Sensitivity and Personal Responsibility 

Someone recently asked me a question that I thought was worthy of an entire blog post because it is something that needs to be addressed in our culture.

I was asked how it makes me feel – given our circumstances with Tori – when friends post about their healthy, typically-developing children.

I paused before answering, but it wasn’t a new concept to me. It is something I have thought about almost daily since Krabbe began to appear in Tori. I just wanted to make sure I was clear in my response.

I pray that you will read this with an open heart and mind and not immediately be offended.

I am human, and there are days when I feel more sensitive about it than others. 

There are days when it can be challenging to see posts from friends who don’t have to face the things we do, friends who don’t have to consider their genetics when making decisions about expanding their families, friends whose children aren’t dying.

I think if I didn’t feel a little sensitive to this it would indicate a deeper issue within myself – after all, what special needs parent wouldn’t see a healthy, typically developing child and not want that for their own child?

If I am honest,  it is even difficult some days when I see photos and posts of other Krabbe children who can still do things that Tori can no longer do. 

All of these things are reminders that I am losing my child and there is nothing I can do about it.

However, if these people are truly my friends, why wouldn’t I celebrate with them?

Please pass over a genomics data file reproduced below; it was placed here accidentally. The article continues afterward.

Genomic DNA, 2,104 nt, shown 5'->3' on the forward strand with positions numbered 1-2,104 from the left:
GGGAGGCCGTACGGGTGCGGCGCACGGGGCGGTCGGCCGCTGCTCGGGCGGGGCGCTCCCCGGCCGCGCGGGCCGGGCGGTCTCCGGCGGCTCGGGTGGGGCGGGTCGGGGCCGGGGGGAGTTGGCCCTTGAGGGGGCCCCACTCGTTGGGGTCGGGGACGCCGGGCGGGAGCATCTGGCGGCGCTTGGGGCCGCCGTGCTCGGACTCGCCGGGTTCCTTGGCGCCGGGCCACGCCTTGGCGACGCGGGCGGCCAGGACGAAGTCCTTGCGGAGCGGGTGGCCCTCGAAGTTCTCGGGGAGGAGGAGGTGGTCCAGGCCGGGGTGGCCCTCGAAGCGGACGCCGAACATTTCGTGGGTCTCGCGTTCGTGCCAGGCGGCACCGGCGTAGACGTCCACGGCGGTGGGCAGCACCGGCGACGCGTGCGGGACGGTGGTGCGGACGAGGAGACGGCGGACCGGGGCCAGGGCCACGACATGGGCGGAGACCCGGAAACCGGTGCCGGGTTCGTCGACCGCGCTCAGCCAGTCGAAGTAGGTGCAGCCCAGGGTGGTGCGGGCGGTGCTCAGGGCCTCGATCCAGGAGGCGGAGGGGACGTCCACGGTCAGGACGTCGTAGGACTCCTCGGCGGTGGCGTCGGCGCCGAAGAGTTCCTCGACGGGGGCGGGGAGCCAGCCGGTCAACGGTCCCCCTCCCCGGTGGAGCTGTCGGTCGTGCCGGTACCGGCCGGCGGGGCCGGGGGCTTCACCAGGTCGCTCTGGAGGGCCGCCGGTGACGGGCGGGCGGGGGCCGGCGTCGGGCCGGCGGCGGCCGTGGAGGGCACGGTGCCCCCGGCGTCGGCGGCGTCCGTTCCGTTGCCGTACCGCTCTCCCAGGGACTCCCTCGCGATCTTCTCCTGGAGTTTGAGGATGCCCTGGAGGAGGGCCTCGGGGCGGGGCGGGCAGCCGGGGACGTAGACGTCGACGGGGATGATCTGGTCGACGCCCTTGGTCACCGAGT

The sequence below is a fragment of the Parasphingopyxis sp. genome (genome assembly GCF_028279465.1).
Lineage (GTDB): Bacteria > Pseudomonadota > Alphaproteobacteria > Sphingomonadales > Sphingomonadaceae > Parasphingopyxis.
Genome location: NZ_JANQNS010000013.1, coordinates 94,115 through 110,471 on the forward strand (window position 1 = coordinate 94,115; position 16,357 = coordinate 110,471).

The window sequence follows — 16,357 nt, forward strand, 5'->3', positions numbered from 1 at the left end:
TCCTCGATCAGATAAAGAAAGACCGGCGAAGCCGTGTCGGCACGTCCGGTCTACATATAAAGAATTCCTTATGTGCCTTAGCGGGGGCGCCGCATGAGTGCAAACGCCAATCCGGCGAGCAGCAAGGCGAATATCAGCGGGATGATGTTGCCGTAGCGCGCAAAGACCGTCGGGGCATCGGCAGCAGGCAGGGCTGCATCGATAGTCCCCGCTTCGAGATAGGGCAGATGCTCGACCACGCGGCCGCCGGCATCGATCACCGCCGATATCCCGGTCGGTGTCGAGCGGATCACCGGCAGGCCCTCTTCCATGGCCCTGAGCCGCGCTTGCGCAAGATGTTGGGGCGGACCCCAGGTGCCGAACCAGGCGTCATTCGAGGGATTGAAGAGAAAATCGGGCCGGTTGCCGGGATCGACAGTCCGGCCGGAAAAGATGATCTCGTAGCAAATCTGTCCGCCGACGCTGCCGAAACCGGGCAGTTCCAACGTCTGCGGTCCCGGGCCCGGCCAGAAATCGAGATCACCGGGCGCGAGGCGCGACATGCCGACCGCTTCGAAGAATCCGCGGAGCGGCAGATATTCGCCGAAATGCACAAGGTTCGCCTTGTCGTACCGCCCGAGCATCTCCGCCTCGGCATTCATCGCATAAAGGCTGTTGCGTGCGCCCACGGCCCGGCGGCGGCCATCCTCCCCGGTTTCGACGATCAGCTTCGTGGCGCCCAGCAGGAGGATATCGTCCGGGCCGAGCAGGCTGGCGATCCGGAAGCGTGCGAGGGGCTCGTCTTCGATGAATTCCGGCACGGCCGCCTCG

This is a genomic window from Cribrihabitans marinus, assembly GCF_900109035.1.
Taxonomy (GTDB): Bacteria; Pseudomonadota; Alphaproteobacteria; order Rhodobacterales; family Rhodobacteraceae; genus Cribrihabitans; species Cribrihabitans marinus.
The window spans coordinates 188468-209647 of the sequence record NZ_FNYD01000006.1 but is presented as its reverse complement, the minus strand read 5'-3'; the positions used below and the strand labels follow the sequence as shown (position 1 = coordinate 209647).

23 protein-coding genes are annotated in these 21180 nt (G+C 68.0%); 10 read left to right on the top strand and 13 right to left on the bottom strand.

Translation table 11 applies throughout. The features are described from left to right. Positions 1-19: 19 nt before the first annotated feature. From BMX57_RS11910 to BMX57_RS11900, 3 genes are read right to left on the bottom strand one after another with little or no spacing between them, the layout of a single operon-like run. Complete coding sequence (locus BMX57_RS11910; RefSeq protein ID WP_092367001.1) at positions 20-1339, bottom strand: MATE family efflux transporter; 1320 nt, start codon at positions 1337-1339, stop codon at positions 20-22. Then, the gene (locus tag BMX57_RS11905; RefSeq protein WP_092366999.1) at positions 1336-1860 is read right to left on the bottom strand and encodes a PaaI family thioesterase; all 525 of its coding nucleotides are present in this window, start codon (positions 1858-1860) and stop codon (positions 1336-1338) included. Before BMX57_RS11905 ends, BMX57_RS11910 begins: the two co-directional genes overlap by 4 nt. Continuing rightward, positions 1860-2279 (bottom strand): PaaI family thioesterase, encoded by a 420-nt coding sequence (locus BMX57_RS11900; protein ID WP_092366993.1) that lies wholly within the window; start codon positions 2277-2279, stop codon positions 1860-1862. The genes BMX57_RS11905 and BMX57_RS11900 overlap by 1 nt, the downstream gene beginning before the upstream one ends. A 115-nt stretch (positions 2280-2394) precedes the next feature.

Why wouldn’t I be genuinely happy that their children are happy and healthy, that they have such a bright future and are learning new skills daily?

If Tori were still able to do those things, if Tori were still healthy and growing, I would hope that they could celebrate with us.

Our culture has become far too hypersensitive and it has reached a ridiculous point. It has to stop. It is a choice to be offended.

Why can’t we celebrate others’ successes even if we aren’t currently experiencing the same success?

Whatever happened to personal responsibility for our own emotions, actions, and everything else?

I cannot stand how easily offended people have become and how they expect the “offender” to take sometimes drastic measures to ensure that they don’t “offend” ever again. (This isn’t my first post about this topic – see another here.)

I would NEVER put the burden on others to make them feel bad about the fact that their kids are healthy and typically developing. That is selfish and cruel, and I believe it is also sinful.